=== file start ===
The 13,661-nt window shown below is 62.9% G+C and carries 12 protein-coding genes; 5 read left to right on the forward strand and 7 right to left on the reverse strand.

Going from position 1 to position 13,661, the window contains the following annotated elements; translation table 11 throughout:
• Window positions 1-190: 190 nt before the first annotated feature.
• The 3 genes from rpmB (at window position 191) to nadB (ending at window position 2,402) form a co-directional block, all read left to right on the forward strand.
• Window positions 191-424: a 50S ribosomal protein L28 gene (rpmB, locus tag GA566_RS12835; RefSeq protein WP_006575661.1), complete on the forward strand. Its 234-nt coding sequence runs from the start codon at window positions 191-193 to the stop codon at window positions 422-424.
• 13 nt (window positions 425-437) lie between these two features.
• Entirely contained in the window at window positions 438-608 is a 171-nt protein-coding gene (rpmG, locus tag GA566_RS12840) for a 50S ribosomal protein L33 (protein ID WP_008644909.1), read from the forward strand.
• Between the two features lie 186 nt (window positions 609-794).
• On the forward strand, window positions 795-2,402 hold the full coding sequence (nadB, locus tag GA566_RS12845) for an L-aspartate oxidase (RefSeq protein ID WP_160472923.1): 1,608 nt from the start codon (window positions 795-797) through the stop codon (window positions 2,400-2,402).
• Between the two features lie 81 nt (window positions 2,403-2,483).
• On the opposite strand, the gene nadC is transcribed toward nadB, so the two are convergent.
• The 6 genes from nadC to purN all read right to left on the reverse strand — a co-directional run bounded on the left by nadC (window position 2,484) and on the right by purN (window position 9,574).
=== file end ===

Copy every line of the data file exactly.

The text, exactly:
The 13,661-nt window shown below is 62.9% G+C and carries 12 protein-coding genes; 5 read left to right on the forward strand and 7 right to left on the reverse strand.

Going from position 1 to position 13,661, the window contains the following annotated elements; translation table 11 throughout:
• Window positions 1-190: 190 nt before the first annotated feature.
• The 3 genes from rpmB (at window position 191) to nadB (ending at window position 2,402) form a co-directional block, all read left to right on the forward strand.
• Window positions 191-424: a 50S ribosomal protein L28 gene (rpmB, locus tag GA566_RS12835; RefSeq protein WP_006575661.1), complete on the forward strand. Its 234-nt coding sequence runs from the start codon at window positions 191-193 to the stop codon at window positions 422-424.
• 13 nt (window positions 425-437) lie between these two features.
• Entirely contained in the window at window positions 438-608 is a 171-nt protein-coding gene (rpmG, locus tag GA566_RS12840) for a 50S ribosomal protein L33 (protein ID WP_008644909.1), read from the forward strand.
• Between the two features lie 186 nt (window positions 609-794).
• On the forward strand, window positions 795-2,402 hold the full coding sequence (nadB, locus tag GA566_RS12845) for an L-aspartate oxidase (RefSeq protein ID WP_160472923.1): 1,608 nt from the start codon (window positions 795-797) through the stop codon (window positions 2,400-2,402).
• Between the two features lie 81 nt (window positions 2,403-2,483).
• On the opposite strand, the gene nadC is transcribed toward nadB, so the two are convergent.
• The 6 genes from nadC to purN all read right to left on the reverse strand — a co-directional run bounded on the left by nadC (window position 2,484) and on the right by purN (window position 9,574).